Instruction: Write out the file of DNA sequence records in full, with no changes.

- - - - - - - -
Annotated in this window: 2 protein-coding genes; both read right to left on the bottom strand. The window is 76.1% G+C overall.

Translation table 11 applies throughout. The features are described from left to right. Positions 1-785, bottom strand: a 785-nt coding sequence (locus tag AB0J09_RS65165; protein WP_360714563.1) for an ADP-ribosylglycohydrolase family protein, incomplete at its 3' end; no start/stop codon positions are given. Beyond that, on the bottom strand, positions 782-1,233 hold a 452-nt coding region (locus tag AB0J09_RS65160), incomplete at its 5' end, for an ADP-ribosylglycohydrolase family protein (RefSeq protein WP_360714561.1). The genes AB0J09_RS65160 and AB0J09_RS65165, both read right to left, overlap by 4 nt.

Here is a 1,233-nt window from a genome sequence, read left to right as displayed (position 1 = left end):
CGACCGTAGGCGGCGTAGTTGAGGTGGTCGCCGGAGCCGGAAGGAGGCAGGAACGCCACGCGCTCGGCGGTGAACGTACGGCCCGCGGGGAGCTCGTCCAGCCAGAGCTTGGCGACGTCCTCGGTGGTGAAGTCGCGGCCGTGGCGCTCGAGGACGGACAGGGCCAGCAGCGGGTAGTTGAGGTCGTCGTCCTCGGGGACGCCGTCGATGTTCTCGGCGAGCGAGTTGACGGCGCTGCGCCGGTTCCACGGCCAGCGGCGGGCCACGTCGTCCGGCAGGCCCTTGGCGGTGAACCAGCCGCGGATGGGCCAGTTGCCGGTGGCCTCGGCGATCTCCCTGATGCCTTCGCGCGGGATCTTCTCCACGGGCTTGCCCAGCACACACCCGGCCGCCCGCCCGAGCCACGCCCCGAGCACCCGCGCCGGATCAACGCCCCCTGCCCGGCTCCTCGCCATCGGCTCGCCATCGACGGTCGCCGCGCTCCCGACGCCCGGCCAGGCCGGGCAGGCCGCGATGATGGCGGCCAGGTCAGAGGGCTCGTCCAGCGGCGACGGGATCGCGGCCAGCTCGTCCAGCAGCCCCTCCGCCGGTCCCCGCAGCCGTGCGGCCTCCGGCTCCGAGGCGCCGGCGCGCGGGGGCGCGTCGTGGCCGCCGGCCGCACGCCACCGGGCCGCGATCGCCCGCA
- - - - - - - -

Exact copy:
Annotated in this window: 2 protein-coding genes; both read right to left on the bottom strand. The window is 76.1% G+C overall.

Translation table 11 applies throughout. The features are described from left to right. Positions 1-785, bottom strand: a 785-nt coding sequence (locus tag AB0J09_RS65165; protein WP_360714563.1) for an ADP-ribosylglycohydrolase family protein, incomplete at its 3' end; no start/stop codon positions are given. Beyond that, on the bottom strand, positions 782-1,233 hold a 452-nt coding region (locus tag AB0J09_RS65160), incomplete at its 5' end, for an ADP-ribosylglycohydrolase family protein (RefSeq protein WP_360714561.1). The genes AB0J09_RS65160 and AB0J09_RS65165, both read right to left, overlap by 4 nt.

Here is a 1,233-nt window from a genome sequence, read left to right as displayed (position 1 = left end):
CGACCGTAGGCGGCGTAGTTGAGGTGGTCGCCGGAGCCGGAAGGAGGCAGGAACGCCACGCGCTCGGCGGTGAACGTACGGCCCGCGGGGAGCTCGTCCAGCCAGAGCTTGGCGACGTCCTCGGTGGTGAAGTCGCGGCCGTGGCGCTCGAGGACGGACAGGGCCAGCAGCGGGTAGTTGAGGTCGTCGTCCTCGGGGACGCCGTCGATGTTCTCGGCGAGCGAGTTGACGGCGCTGCGCCGGTTCCACGGCCAGCGGCGGGCCACGTCGTCCGGCAGGCCCTTGGCGGTGAACCAGCCGCGGATGGGCCAGTTGCCGGTGGCCTCGGCGATCTCCCTGATGCCTTCGCGCGGGATCTTCTCCACGGGCTTGCCCAGCACACACCCGGCCGCCCGCCCGAGCCACGCCCCGAGCACCCGCGCCGGATCAACGCCCCCTGCCCGGCTCCTCGCCATCGGCTCGCCATCGACGGTCGCCGCGCTCCCGACGCCCGGCCAGGCCGGGCAGGCCGCGATGATGGCGGCCAGGTCAGAGGGCTCGTCCAGCGGCGACGGGATCGCGGCCAGCTCGTCCAGCAGCCCCTCCGCCGGTCCCCGCAGCCGTGCGGCCTCCGGCTCCGAGGCGCCGGCGCGCGGGGGCGCGTCGTGGCCGCCGGCCGCACGCCACCGGGCCGCGATCGCCCGCA